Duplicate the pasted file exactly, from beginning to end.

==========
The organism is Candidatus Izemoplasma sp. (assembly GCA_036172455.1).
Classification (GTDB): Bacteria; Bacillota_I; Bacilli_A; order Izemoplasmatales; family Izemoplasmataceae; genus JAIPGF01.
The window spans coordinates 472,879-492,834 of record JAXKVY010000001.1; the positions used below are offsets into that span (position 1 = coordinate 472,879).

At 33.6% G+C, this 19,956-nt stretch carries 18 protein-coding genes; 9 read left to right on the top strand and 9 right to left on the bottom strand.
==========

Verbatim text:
The organism is Candidatus Izemoplasma sp. (assembly GCA_036172455.1).
Classification (GTDB): Bacteria; Bacillota_I; Bacilli_A; order Izemoplasmatales; family Izemoplasmataceae; genus JAIPGF01.
The window spans coordinates 472,879-492,834 of record JAXKVY010000001.1; the positions used below are offsets into that span (position 1 = coordinate 472,879).

At 33.6% G+C, this 19,956-nt stretch carries 18 protein-coding genes; 9 read left to right on the top strand and 9 right to left on the bottom strand.